“but if we walk in the Light as He Himself is in the Light, we have fellowship with one another, and the blood of Jesus His Son cleanses us from all sin.” (1 John 1:7)
I love this verse! I have quoted it numerous times in recent years. But I have to admit that, of the two benefits of walking in the light, I have mostly focused my attention on the latter – “If we walk in the Light … the blood of Jesus His Son cleanses us from all sin.” That’s a marvelous truth! It’s a wonderful comfort! And it is a strong inducement to, indeed, “walk in the Light” – to come out into the open about our sin, and to bring it to Christ in repentance and faith; to “confess our sins,” as John puts it just two verses later. If we do so, the blood of Christ will make us clean – “whiter than snow”, as David puts it elsewhere! So thank God for the second of the two benefits mentioned in our text!
But I haven’t always paid as much heed as I ought to the first of those benefits! I haven’t always given a lot of thought to the fact that “walk[ing] in the Light” – coming out into the open about our sin, and repenting of it – has an effect, not only on our fellowship with God (through the cleansing of our sin), but also on our fellowship with other people (and particularly, in the context of the verse, with other believers). But, though I haven’t always given much notice to this fact, it’s right there in the text, isn’t it? The verse doesn’t just say that “if we walk in the Light” we’ll be cleansed before God, but it also says that “if we walk in the Light … we have fellowship with one another” (emphasis added).
Well, consider the bitterness or frustration that can build up in relationships (yes, even between believers) when someone consistently refuses to simply admit when they have done wrong; when they regularly try and pull a curtain over their sin, desperate to keep it from coming into the full light – when they engage in cover-ups, or make excuses, or shift blame, or shade the truth, or posture things in such a way as to avoid having to simply say: ‘I was wrong. I have no excuse. It’s my fault. I am sorry. Will you forgive me?’ Have you experienced that? It’s mindboggling, isn’t it? And it can create breaches in our fellowship with one another. But, on the other hand, our text says that if we’ll just bring our sins out into the light, fellowship will be the result. Because, while we ought to forgive people even before they confess (and even if they don’t confess) … the reality is that, a proper confession actually seeks forgiveness … and very often finds it (especially in the Christian context from which John writes!). Furthermore, if we are honest about our sins, they can then be worked through, and moved past (both by ourselves, and others). And, in a truly Christian context, they usually will be! And, not only that, but honesty about our sin creates an atmosphere of reality and vulnerability in a church which lends itself to true fellowship, rather than to ‘I’m OK, you’re OK’ Christian mask-wearing. And so “if we walk in the Light … we have fellowship with one another.”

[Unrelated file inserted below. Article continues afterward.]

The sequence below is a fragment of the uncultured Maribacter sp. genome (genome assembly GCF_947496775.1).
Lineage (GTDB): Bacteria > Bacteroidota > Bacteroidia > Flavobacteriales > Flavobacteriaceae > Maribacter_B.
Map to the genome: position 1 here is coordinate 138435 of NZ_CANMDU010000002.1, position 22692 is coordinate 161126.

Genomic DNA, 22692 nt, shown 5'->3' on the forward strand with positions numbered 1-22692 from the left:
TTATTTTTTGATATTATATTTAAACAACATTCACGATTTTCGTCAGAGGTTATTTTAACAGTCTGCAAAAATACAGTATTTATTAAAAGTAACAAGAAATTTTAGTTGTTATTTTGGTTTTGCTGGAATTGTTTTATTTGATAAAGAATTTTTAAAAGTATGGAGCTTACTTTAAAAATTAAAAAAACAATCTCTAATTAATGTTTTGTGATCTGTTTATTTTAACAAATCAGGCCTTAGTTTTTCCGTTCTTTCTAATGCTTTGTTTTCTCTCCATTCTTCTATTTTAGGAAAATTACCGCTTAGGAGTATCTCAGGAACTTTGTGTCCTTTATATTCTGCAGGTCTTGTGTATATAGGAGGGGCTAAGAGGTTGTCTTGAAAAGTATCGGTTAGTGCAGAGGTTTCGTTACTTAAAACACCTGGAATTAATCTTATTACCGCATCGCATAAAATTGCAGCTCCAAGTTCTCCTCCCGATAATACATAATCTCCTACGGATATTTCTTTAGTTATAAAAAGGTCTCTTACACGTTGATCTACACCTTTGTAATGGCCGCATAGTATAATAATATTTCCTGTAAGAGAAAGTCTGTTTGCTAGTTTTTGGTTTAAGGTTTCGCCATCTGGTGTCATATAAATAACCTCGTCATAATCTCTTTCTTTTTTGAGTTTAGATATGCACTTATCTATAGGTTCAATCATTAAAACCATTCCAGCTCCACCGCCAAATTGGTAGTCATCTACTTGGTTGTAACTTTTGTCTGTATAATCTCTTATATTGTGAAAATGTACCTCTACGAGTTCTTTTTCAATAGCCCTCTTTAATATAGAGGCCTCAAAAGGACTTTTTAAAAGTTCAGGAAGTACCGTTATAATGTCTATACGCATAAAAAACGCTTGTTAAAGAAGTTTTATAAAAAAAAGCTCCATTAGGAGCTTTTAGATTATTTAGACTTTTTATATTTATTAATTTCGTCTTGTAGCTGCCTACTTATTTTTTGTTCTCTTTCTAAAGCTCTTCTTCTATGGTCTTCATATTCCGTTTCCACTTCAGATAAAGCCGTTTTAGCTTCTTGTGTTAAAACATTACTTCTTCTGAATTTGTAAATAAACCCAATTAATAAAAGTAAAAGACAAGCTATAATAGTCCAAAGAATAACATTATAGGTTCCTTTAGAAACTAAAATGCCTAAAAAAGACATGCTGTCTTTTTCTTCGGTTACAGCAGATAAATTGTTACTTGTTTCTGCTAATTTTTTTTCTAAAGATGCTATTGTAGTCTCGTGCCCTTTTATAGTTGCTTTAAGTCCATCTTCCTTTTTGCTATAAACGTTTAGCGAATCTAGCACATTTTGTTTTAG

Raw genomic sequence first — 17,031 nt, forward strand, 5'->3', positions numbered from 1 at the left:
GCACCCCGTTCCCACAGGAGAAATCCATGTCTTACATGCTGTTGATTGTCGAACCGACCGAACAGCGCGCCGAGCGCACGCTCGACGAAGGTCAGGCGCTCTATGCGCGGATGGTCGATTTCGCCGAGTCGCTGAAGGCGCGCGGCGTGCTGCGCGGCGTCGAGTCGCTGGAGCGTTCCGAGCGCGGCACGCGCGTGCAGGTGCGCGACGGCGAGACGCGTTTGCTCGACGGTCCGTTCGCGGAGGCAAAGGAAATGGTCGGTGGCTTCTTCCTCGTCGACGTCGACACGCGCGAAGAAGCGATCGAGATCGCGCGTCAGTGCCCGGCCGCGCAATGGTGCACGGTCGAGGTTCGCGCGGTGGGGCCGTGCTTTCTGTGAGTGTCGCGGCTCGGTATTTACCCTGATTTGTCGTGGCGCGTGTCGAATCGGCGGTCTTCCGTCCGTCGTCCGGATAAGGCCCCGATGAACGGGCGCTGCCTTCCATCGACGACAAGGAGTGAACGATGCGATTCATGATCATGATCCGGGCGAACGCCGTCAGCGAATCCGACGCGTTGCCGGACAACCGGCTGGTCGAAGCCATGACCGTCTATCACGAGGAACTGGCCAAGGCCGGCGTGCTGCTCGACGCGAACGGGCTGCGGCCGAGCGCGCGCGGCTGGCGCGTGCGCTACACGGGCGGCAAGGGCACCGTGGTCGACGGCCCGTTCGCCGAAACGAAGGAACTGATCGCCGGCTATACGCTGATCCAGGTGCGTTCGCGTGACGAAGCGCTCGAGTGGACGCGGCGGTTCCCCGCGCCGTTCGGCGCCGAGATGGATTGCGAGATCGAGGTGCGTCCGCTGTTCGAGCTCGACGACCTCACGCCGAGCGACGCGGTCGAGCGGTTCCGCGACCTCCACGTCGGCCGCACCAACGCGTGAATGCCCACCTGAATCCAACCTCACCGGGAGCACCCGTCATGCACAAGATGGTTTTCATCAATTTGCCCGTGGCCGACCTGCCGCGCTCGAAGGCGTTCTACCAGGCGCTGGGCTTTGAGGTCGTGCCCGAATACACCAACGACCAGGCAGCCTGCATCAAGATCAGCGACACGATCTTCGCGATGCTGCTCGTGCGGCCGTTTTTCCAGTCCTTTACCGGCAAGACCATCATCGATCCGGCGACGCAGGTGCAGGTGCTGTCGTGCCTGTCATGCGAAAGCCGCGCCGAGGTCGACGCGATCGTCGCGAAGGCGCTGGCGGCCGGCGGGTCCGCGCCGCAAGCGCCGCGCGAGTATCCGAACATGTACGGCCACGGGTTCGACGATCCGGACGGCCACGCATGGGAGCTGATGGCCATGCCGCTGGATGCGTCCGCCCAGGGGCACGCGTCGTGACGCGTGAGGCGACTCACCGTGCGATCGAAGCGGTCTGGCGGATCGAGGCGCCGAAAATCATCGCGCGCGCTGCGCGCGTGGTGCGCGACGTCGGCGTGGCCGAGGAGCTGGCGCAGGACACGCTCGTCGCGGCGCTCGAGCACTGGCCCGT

Consider also the scenario where you yourself are hiding some sin in the darkness. You took something; you broke something; you fudged something; you lied about something; you were unfaithful to your spouse (whether through physical adultery, or persistent heart adultery). And you ought to make your sin known to the offended party, and seek to get things right … but instead you’re keeping it a secret. It can be miserable, can it not? And not only because you may find yourself walking around, laden with guilt. But also because that guilt can ramp up when you’re with the person you sinned against, and to whom you ought to confess. And so now, even if they don’t know it (and through no fault of their own), you are uneasy around them. Maybe you become emotionally distant from them, or even find yourself avoiding them. And fellowship is dampened … because you haven’t been willing to “walk in the Light”; you haven’t been willing to confess and seek forgiveness. But if you will come out into the open about your sin, not only will you gain the relief of no longer having to keep it hidden, but the person you’ve sinned against, once he/she has been made aware of your wrong-doing, now has an opportunity to forgive you for it – and he/she probably will (especially if he or she is among the believing “one another” of 1 John 1:7)! And fellowship will be restored! You’ll no longer have reason to be uneasy or distant!
So let’s rejoice in both benefits of 1 John 1:7 – in both cleansing and fellowship. And let’s allow them both encourage us to pull back the curtains, and to bring our sin out into the light.